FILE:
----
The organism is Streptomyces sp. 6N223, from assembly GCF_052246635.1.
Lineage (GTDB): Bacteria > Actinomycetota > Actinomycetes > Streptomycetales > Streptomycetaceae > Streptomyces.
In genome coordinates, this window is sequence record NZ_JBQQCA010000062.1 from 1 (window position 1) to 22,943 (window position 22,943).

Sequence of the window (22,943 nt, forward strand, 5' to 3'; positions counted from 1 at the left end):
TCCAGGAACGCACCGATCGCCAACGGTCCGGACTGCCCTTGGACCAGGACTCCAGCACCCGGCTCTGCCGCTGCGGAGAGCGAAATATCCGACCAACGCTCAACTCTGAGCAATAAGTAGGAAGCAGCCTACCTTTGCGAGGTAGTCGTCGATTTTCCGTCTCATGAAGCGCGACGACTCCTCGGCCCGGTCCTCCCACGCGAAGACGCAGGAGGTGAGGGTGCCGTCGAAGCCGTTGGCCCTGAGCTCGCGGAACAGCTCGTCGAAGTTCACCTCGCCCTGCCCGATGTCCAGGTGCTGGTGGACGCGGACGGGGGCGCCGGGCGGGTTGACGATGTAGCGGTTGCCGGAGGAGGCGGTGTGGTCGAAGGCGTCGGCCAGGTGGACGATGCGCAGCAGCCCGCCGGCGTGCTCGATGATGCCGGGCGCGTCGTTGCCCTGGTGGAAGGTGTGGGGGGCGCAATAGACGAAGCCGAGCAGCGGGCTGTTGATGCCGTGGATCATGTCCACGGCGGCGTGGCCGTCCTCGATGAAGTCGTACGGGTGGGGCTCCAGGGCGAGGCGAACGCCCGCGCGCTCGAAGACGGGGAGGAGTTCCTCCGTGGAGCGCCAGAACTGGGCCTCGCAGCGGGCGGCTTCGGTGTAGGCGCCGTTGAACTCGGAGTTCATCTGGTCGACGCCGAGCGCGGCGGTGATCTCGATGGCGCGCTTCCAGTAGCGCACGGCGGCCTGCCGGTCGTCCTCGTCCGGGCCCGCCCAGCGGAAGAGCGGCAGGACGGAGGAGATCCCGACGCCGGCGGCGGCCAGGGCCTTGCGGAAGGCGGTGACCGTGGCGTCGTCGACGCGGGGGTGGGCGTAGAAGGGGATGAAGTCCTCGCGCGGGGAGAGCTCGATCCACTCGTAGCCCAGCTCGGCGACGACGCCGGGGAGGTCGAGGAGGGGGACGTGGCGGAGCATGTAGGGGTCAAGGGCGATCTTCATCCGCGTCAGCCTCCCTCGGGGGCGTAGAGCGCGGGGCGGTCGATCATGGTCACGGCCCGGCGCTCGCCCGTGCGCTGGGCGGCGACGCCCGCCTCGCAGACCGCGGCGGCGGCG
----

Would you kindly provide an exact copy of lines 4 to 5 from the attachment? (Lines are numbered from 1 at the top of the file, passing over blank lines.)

Sequence of the window (22,943 nt, forward strand, 5' to 3'; positions counted from 1 at the left end):
TCCAGGAACGCACCGATCGCCAACGGTCCGGACTGCCCTTGGACCAGGACTCCAGCACCCGGCTCTGCCGCTGCGGAGAGCGAAATATCCGACCAACGCTCAACTCTGAGCAATAAGTAGGAAGCAGCCTACCTTTGCGAGGTAGTCGTCGATTTTCCGTCTCATGAAGCGCGACGACTCCTCGGCCCGGTCCTCCCACGCGAAGACGCAGGAGGTGAGGGTGCCGTCGAAGCCGTTGGCCCTGAGCTCGCGGAACAGCTCGTCGAAGTTCACCTCGCCCTGCCCGATGTCCAGGTGCTGGTGGACGCGGACGGGGGCGCCGGGCGGGTTGACGATGTAGCGGTTGCCGGAGGAGGCGGTGTGGTCGAAGGCGTCGGCCAGGTGGACGATGCGCAGCAGCCCGCCGGCGTGCTCGATGATGCCGGGCGCGTCGTTGCCCTGGTGGAAGGTGTGGGGGGCGCAATAGACGAAGCCGAGCAGCGGGCTGTTGATGCCGTGGATCATGTCCACGGCGGCGTGGCCGTCCTCGATGAAGTCGTACGGGTGGGGCTCCAGGGCGAGGCGAACGCCCGCGCGCTCGAAGACGGGGAGGAGTTCCTCCGTGGAGCGCCAGAACTGGGCCTCGCAGCGGGCGGCTTCGGTGTAGGCGCCGTTGAACTCGGAGTTCATCTGGTCGACGCCGAGCGCGGCGGTGATCTCGATGGCGCGCTTCCAGTAGCGCACGGCGGCCTGCCGGTCGTCCTCGTCCGGGCCCGCCCAGCGGAAGAGCGGCAGGACGGAGGAGATCCCGACGCCGGCGGCGGCCAGGGCCTTGCGGAAGGCGGTGACCGTGGCGTCGTCGACGCGGGGGTGGGCGTAGAAGGGGATGAAGTCCTCGCGCGGGGAGAGCTCGATCCACTCGTAGCCCAGCTCGGCGACGACGCCGGGGAGGTCGAGGAGGGGGACGTGGCGGAGCATGTAGGGGTCAAGGGCGATCTTCATCCGCGTCAGCCTCCCTCGGGGGCGTAGAGCGCGGGGCGGTCGATCATGGTCACGGCCCGGCGCTCGCCCGTGCGCTGGGCGGCGACGCCCGCCTCGCAGACCGCGGCGGCGGCG